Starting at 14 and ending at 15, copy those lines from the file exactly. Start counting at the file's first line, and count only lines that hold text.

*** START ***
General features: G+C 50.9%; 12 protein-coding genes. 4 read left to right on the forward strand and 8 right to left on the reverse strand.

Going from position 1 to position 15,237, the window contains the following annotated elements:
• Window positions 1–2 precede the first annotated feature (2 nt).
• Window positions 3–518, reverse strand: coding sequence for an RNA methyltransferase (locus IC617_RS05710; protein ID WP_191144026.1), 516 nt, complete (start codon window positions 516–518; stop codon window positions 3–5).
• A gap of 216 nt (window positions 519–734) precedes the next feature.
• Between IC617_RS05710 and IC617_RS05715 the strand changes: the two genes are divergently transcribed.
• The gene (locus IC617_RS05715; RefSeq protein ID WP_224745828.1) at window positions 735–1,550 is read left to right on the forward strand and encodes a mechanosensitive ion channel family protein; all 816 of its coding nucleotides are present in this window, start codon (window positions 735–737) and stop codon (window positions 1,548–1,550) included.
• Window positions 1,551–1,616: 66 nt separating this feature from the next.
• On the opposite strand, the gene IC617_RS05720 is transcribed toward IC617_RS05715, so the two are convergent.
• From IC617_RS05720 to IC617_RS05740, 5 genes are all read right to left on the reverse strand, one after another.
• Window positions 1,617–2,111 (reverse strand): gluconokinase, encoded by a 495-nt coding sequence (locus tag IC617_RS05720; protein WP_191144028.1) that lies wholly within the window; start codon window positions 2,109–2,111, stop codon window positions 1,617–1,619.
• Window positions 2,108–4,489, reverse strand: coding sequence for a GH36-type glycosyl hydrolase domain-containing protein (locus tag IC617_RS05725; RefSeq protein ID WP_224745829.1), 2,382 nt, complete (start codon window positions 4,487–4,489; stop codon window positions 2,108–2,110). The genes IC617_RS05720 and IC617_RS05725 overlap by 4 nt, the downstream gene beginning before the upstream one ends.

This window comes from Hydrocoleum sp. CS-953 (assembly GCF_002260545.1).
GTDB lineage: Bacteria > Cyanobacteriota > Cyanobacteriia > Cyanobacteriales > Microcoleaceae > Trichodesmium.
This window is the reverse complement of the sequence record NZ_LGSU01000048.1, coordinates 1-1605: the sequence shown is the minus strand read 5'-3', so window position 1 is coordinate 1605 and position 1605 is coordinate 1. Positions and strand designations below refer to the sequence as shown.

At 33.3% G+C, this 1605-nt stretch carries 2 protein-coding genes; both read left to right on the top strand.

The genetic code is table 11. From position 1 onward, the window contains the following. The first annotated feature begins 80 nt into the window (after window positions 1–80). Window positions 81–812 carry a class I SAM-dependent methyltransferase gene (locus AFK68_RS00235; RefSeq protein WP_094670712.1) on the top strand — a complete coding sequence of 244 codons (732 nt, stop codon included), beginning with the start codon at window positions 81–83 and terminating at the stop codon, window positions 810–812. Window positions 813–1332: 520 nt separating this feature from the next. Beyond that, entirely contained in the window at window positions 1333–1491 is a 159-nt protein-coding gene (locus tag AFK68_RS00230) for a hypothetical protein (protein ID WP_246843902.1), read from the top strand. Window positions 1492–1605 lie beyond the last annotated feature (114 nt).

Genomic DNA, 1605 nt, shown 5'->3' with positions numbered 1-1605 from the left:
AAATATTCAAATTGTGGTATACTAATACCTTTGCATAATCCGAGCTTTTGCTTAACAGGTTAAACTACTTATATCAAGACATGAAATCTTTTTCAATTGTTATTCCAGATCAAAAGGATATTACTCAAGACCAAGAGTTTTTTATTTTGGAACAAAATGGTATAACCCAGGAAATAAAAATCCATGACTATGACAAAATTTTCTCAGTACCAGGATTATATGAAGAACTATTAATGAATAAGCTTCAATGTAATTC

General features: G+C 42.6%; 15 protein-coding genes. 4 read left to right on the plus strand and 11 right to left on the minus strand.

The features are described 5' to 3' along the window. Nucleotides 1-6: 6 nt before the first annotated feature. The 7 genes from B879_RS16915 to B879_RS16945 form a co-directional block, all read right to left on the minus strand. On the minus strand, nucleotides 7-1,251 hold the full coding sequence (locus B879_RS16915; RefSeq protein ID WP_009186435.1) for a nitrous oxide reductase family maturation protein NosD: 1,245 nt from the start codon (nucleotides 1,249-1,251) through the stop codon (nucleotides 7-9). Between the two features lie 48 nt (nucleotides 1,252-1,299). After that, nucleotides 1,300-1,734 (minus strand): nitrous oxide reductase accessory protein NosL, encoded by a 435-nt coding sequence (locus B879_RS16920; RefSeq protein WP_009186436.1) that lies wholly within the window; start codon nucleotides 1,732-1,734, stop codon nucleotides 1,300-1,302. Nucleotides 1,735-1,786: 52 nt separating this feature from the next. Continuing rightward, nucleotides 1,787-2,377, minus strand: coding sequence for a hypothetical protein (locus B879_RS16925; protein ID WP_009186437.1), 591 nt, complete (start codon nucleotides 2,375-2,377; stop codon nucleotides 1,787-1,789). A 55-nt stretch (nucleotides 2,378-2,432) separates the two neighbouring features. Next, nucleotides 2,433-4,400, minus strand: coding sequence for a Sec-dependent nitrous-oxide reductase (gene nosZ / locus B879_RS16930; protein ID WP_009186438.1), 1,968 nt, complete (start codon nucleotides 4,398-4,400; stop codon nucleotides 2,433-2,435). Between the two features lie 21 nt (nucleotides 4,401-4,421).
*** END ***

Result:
GTDB lineage: Bacteria > Cyanobacteriota > Cyanobacteriia > Cyanobacteriales > Microcoleaceae > Trichodesmium.
This window is the reverse complement of the sequence record NZ_LGSU01000048.1, coordinates 1-1605: the sequence shown is the minus strand read 5'-3', so window position 1 is coordinate 1605 and position 1605 is coordinate 1. Positions and strand designations below refer to the sequence as shown.